Oh, wait, they actually will, probably insisting that somebody reputable verify that, and such a market regulation only cost $87,000, barely the benefited cost of a secretary for some big government agency.

a lot of money? (1)

cellocgw (617879) | about 2 years ago | (#40120105)

$87k is two day's work for a CEO (or sports star) earning $10 million/year . Not really very much money, at least as far as the 1%-ers are concerned. And we all know they're the only ones who matter.

Do I really need a here?

Re:a lot of money? (1)

cellocgw (617879) | about 2 years ago | (#40120139)

teach me not to preview. that was supposed to read "do I really need a "" here?"

Re:a lot of money? (1)

cellocgw (617879) | about 2 years ago | (#40120153)

ok, I give up -- how do I post a "less than" symbol in a plain text post?

Re:a lot of money? (0)

Anonymous Coward | about 2 years ago | (#40120273)

<

can be achieved with

&lt;

Can't remember what this is called.

This story is completely overblown (5, Insightful)

Beautyon (214567) | about 2 years ago | (#40120145)

This story about the woes of Bitcoinica is grossly overblown. The amount of money is comparatively very small, and the Bitcoin network itself is nothing to do with this theft and is sound.

To put some perspective on the Bitcoinica incidents, in 2008, the estimated UK bank fraud level was £52.5 million; that is 990.28441 times the amount of this Bitcoin theft:

http://www.themoneystop.co.uk/042009/online-banking-fraud-is-on-the-rise-in-the-uk.html [themoneystop.co.uk]

There are people on many sides who want Bitcoin to fail, and who will do anything to stop it from growing. The banks hate it, because it will disintermediate and replace their business. The Statists dont like it because it will defund their socialist dreams. The gold bugs loathe it because it is not gold. Keynesian journalists bristle at the fact that the money supply in Bitcoin is limited, and dream of seeing it destroyed.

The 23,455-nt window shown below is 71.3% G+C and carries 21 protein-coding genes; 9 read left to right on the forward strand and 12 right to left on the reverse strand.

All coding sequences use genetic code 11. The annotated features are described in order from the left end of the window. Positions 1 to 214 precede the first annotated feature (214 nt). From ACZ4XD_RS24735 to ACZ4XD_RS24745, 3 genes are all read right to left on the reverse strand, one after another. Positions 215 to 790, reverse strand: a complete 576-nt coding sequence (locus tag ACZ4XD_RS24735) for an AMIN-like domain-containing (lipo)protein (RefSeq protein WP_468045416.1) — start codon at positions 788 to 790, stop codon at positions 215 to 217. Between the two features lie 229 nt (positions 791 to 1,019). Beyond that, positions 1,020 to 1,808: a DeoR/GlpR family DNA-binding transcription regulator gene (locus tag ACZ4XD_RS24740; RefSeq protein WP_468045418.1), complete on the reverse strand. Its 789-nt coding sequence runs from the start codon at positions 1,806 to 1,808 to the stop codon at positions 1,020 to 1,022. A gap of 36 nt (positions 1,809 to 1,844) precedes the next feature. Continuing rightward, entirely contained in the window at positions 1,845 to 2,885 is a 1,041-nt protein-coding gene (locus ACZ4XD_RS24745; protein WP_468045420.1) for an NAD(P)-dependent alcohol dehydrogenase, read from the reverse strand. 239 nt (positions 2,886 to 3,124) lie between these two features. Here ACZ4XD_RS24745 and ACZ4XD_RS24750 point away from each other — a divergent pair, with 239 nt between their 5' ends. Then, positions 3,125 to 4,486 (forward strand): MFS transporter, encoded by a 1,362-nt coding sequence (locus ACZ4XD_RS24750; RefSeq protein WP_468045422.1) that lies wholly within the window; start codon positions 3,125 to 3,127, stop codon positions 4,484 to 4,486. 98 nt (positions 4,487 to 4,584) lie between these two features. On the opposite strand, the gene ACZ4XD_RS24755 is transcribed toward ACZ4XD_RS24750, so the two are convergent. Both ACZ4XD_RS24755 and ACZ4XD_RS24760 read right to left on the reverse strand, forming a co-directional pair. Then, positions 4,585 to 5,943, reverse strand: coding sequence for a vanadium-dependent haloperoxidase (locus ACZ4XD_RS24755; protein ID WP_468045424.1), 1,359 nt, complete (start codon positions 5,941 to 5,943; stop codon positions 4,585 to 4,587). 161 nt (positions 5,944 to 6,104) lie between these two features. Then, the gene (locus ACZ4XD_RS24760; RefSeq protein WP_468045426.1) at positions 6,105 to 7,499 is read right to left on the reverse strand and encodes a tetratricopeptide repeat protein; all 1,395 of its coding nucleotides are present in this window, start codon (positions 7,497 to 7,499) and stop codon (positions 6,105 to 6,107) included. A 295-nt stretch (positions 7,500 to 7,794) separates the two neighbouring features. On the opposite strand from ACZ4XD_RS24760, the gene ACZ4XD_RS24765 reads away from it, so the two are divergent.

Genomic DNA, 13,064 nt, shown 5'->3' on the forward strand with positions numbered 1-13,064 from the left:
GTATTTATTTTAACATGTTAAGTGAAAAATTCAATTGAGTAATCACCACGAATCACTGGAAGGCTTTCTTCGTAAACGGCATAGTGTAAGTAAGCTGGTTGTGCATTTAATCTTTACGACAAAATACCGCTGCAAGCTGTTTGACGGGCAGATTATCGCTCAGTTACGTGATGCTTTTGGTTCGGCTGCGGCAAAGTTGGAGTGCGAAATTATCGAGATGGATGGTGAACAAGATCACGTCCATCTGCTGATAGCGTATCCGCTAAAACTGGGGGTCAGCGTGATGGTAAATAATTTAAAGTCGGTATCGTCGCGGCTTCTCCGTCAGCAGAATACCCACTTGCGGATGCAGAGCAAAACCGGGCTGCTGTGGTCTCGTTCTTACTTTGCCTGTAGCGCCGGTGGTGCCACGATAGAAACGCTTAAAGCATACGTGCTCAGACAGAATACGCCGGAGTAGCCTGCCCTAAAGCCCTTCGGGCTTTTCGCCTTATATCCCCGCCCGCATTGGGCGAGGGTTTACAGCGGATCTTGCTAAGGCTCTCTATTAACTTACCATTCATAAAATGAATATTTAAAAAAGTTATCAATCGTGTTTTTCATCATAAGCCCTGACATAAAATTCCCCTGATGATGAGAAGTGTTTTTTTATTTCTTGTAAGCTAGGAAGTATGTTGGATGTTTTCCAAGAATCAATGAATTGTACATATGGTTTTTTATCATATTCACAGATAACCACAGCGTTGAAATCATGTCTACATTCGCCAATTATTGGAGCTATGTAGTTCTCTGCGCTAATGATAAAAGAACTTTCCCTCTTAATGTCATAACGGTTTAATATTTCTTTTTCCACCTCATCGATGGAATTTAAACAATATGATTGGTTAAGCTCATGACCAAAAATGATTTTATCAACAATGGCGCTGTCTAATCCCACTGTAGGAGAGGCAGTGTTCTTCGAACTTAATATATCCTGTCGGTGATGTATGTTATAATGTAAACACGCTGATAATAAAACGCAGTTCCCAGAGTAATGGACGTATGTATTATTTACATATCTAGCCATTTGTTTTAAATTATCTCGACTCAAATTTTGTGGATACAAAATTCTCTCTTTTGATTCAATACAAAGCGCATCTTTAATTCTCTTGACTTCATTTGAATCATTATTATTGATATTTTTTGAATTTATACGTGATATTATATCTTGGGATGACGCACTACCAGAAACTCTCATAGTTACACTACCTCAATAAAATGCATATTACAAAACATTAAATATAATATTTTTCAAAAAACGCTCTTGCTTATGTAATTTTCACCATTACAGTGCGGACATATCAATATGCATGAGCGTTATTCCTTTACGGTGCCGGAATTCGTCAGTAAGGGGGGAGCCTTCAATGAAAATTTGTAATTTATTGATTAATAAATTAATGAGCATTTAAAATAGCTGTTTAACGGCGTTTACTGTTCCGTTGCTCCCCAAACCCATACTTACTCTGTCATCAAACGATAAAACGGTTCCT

None of these people will matter in the end, and they do not understand Bitcoin.

Bitcoin will continue to grow, and events like this will winnow out the weak services and strengthen the existing ones. Each theft, disaster and problem are iterations that add to the unpublished "how to run a safe Bitcoin service" manual. Bitcoin and the services that will grow up around it cannot be stopped, just like Bittorrent cannot be stopped, and the latter is responsible for 53.3% of upstream traffic:

http://torrentfreak.com/bittorrent-still-dominates-global-internet-traffic-101026/ [torrentfreak.com]

It doesn't take much to see how important Bitcoin is going to become once the core public facing interfaces are solidified, refined and reliable. Bitcoinica is not Bitcoin, and neither are any of the services that are built on it. Bitcoin is a protocol. Events like this are nothing more than a bump in the road, and a vanishingly small one at that.

Re:This story is completely overblown (1, Insightful)

Anonymous Coward | about 2 years ago | (#40120249)

You are delusional.

Re:This story is completely overblown (1)

Anonymous Coward | about 2 years ago | (#40120355)

I would encourage you not to look at this in terms of numerical multiples, but percentage of respective currency in circulation. $52.5 million US is a drop in the bucket in terms of the total dollars (euros, pounds, yuan, whatever) in circulation. By comparitive percentage, the $87k or so lost in this bitcoin theft is enormous. Generally, bitcoin is never going to be taken serious (sorry, but it's never going to be "important") due to it's pure technical nature which will eventually be exploited due to an as yet unknown vulnerability.

Re:This story is completely overblown (1)

Anonymous Coward | about 2 years ago | (#40120477)

That was a beautifully written shill post. I applaud you for your bravery.

Re:This story is completely overblown (1)

Ash-Fox (726320) | about 2 years ago | (#40120519)

To put some perspective on the Bitcoinica incidents, in 2008, the estimated UK bank fraud level was £52.5 million; that is 990.28441 times the amount of this Bitcoin theft

To put some perspective, you're protected by law with the above, not with Bitcoin. Any money stolen from individuals is certainly returned.

There are people on many sides who want Bitcoin to fail, and who will do anything to stop it from growing. The banks hate it, because it will disintermediate and replace their business. The Statists dont like it because it will defund their socialist dreams. The gold bugs loathe it because it is not gold. Keynesian journalists bristle at the fact that the money supply in Bitcoin is limited, and dream of seeing it destroyed.